“Now I Can Sustain Myself and My Children!”

In June, there were celebrations as 44 young women graduated from their skills training course in Bensonville, Liberia. At Mothers’ Club skills training, these local women learnt hairdressing, pastry making, food preservation, soap making, tailoring and other handicrafts.

The idea of Mothers’ Club is to teach local women in vulnerable position livelihood skills, what makes running a small business possible. For example, making and selling soap brings important extra income to women, alongside small scale farming. Running small businesses help low income families afford to pay for their children’s school fees. Even if it was not much, the extra income makes life remarkably easier and creates hope for the future.

  • On the graduation day, Bensonville Mothers’ Club was decorated with beautiful handicrafts made by the students of the skills training class. Claudius Blamoh, the financial assistant for Finn Church Aid, was admiring the quilt with Liberian coat of arms, made by Tenneh Singbah

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  • Sarah Jones, 43, studied tailoring and food preservation at Bensonville Mothers’ Club. She has seven children, and small scale farming is not enough to sustain the whole family.
    Now Sarah can use the sewing machine at Mothers’ Club. She has made dozens of school uniforms. “Learning to sew has changed my life! Now I can be useful and produce beautiful things“, she says. Sarah dreams of saving enough money to buy her own sewing machine.

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  • Olivia Kerkula, 24, studied food preservation and crocheting at Bensonville Mothers’ Club. She is planning to start selling her own products now. Hot pepper sauce and palm butter are especially popular products everywhere in Liberia.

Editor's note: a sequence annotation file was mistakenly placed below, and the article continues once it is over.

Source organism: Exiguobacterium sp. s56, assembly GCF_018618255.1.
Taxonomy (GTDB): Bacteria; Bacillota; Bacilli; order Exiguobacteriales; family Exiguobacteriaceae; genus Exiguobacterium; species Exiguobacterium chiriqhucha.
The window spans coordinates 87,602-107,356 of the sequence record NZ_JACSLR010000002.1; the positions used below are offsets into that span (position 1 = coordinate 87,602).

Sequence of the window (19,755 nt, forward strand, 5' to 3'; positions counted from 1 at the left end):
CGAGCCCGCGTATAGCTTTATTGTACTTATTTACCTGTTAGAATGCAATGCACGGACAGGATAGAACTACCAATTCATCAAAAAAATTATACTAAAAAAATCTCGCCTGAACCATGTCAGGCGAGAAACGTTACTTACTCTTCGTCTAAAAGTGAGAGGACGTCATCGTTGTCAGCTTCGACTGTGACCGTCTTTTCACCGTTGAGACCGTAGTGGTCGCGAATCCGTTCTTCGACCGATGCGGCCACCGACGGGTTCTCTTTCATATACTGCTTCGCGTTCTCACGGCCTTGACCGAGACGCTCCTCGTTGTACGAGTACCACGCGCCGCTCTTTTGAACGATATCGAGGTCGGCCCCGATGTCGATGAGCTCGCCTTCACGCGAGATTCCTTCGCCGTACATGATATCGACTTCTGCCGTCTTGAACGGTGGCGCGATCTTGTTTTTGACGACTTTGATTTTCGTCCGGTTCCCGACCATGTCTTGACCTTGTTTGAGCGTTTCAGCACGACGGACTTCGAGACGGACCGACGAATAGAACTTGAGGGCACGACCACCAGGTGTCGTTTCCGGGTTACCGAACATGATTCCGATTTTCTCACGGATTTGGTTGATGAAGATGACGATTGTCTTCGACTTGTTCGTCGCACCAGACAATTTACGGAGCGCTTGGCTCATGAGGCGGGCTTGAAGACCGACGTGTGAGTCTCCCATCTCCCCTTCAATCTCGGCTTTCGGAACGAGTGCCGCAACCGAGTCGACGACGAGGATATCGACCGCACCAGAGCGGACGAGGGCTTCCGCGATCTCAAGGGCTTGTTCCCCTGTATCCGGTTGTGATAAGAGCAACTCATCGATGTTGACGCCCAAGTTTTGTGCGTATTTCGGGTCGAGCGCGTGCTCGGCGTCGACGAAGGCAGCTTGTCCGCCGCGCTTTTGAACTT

Olivia dreams about going back to school and getting a good education for her daughter Edna, who is now three years old. “I believe that education is the key to develop the society,” she states.

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  • Lemue Kaine, 26, studied pastry making and quilt making at Bensonville Mothers’ Club. “We also learn business skills here. I have learnt to plan my own finances, and now I can sustain myself,” Lemue says.

    At the Mothers’ Club, women and children’s rights are also an important part of the training. Lemue tells that now she understands why it is important to report all acts of abuse to the police.

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  • Irene Togbah, 28, studied hairdressing at Bensonville Mothers’ Club. In addition, she says she’s learnt to plan her future.

    “My next step is to find a job,” Irene says with determination in her voice. “Now by doing hairdressing, I can sustain myself and my children.”

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  • Tenneh Singbah, 38, studied quilt making at Bensonville Mothers’ Club. After graduating, she is now planning to continue and to become more professional in producing quality quilts. Mothers’ Club provides the graduates with materials, and when the product is ready for sale, the profit will be shared between the quilt’s makers.

    “Now I feel proud,” Tenneh says, as she can finally afford to pay the school fees of her five children.

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  • Sarah Kolleh, 20, studied food preservation at Bensonville Mothers’ Club. “I can make delicious pepper sauce! Now I will start selling my products,” she plans.

    “Mothers’ Club is a good place. We learn so many useful skills and we can bring this knowledge to our community,” Sarah reflects.

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  • Bendu Brimah, 40, studied pastry making and tailoring at Bensonville Mothers’ Club.

    “Learning these skills has changed my life. I will encourage other women to develop their skills. Everything I learnt here is making my life easier,” Bendu tells. “I am now a busy woman. I want to learn more and improve my skills.

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The Mothers’ Clubs in different counties of Liberia are part of the Empowerment for Girls and Women in Post-war Liberia project, run by Forum for African Women Educationalists (FAWE). Bensonville Mothers’ Club is supported by Finn Church Aid.

At the moment, a state of emergency is declared in the country because of Ebola. We are currently waiting for information from our cooperation partners how to continue with the programmes.

Text: Ulla Tarkka
Photos and interviews: Claudius Blamoh ja Ulla Tarkka